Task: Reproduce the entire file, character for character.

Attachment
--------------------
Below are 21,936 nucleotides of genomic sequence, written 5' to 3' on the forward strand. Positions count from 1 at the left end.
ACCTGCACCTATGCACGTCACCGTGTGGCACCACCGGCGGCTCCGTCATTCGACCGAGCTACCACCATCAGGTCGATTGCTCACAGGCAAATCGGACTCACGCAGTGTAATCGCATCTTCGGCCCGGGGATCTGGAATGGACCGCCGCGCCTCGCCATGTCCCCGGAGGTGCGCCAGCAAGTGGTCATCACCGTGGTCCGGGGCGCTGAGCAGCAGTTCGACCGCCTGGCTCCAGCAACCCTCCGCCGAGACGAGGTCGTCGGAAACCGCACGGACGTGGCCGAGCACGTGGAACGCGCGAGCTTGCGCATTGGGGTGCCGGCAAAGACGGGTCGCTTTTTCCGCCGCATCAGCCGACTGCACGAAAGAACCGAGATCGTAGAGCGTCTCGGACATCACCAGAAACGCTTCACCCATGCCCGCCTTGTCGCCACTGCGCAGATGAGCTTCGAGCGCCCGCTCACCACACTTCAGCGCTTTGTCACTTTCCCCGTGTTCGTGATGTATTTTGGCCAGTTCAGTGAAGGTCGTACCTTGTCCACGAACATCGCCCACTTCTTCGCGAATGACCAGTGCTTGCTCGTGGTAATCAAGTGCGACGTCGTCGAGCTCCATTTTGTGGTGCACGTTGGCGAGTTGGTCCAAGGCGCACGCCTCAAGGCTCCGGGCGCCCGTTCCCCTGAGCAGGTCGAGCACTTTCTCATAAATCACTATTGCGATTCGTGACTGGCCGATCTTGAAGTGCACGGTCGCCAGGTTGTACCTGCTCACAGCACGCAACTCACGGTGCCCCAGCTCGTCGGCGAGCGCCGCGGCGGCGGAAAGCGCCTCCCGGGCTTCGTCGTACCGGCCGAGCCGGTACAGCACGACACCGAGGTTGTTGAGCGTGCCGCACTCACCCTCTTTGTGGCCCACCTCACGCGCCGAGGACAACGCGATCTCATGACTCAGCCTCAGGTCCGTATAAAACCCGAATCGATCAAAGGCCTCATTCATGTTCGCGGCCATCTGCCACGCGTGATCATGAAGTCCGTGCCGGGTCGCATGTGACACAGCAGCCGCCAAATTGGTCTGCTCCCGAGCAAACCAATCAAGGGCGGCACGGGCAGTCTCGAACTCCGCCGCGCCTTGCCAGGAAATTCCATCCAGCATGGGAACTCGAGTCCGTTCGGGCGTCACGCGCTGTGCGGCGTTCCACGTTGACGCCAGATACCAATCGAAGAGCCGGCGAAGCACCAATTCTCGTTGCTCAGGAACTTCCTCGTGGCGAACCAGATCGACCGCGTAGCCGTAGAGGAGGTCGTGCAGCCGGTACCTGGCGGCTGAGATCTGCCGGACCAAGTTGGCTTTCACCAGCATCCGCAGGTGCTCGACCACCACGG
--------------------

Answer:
Below are 21,936 nucleotides of genomic sequence, written 5' to 3' on the forward strand. Positions count from 1 at the left end.
ACCTGCACCTATGCACGTCACCGTGTGGCACCACCGGCGGCTCCGTCATTCGACCGAGCTACCACCATCAGGTCGATTGCTCACAGGCAAATCGGACTCACGCAGTGTAATCGCATCTTCGGCCCGGGGATCTGGAATGGACCGCCGCGCCTCGCCATGTCCCCGGAGGTGCGCCAGCAAGTGGTCATCACCGTGGTCCGGGGCGCTGAGCAGCAGTTCGACCGCCTGGCTCCAGCAACCCTCCGCCGAGACGAGGTCGTCGGAAACCGCACGGACGTGGCCGAGCACGTGGAACGCGCGAGCTTGCGCATTGGGGTGCCGGCAAAGACGGGTCGCTTTTTCCGCCGCATCAGCCGACTGCACGAAAGAACCGAGATCGTAGAGCGTCTCGGACATCACCAGAAACGCTTCACCCATGCCCGCCTTGTCGCCACTGCGCAGATGAGCTTCGAGCGCCCGCTCACCACACTTCAGCGCTTTGTCACTTTCCCCGTGTTCGTGATGTATTTTGGCCAGTTCAGTGAAGGTCGTACCTTGTCCACGAACATCGCCCACTTCTTCGCGAATGACCAGTGCTTGCTCGTGGTAATCAAGTGCGACGTCGTCGAGCTCCATTTTGTGGTGCACGTTGGCGAGTTGGTCCAAGGCGCACGCCTCAAGGCTCCGGGCGCCCGTTCCCCTGAGCAGGTCGAGCACTTTCTCATAAATCACTATTGCGATTCGTGACTGGCCGATCTTGAAGTGCACGGTCGCCAGGTTGTACCTGCTCACAGCACGCAACTCACGGTGCCCCAGCTCGTCGGCGAGCGCCGCGGCGGCGGAAAGCGCCTCCCGGGCTTCGTCGTACCGGCCGAGCCGGTACAGCACGACACCGAGGTTGTTGAGCGTGCCGCACTCACCCTCTTTGTGGCCCACCTCACGCGCCGAGGACAACGCGATCTCATGACTCAGCCTCAGGTCCGTATAAAACCCGAATCGATCAAAGGCCTCATTCATGTTCGCGGCCATCTGCCACGCGTGATCATGAAGTCCGTGCCGGGTCGCATGTGACACAGCAGCCGCCAAATTGGTCTGCTCCCGAGCAAACCAATCAAGGGCGGCACGGGCAGTCTCGAACTCCGCCGCGCCTTGCCAGGAAATTCCATCCAGCATGGGAACTCGAGTCCGTTCGGGCGTCACGCGCTGTGCGGCGTTCCACGTTGACGCCAGATACCAATCGAAGAGCCGGCGAAGCACCAATTCTCGTTGCTCAGGAACTTCCTCGTGGCGAACCAGATCGACCGCGTAGCCGTAGAGGAGGTCGTGCAGCCGGTACCTGGCGGCTGAGATCTGCCGGACCAAGTTGGCTTTCACCAGCATCCGCAGGTGCTCGACCACCACGG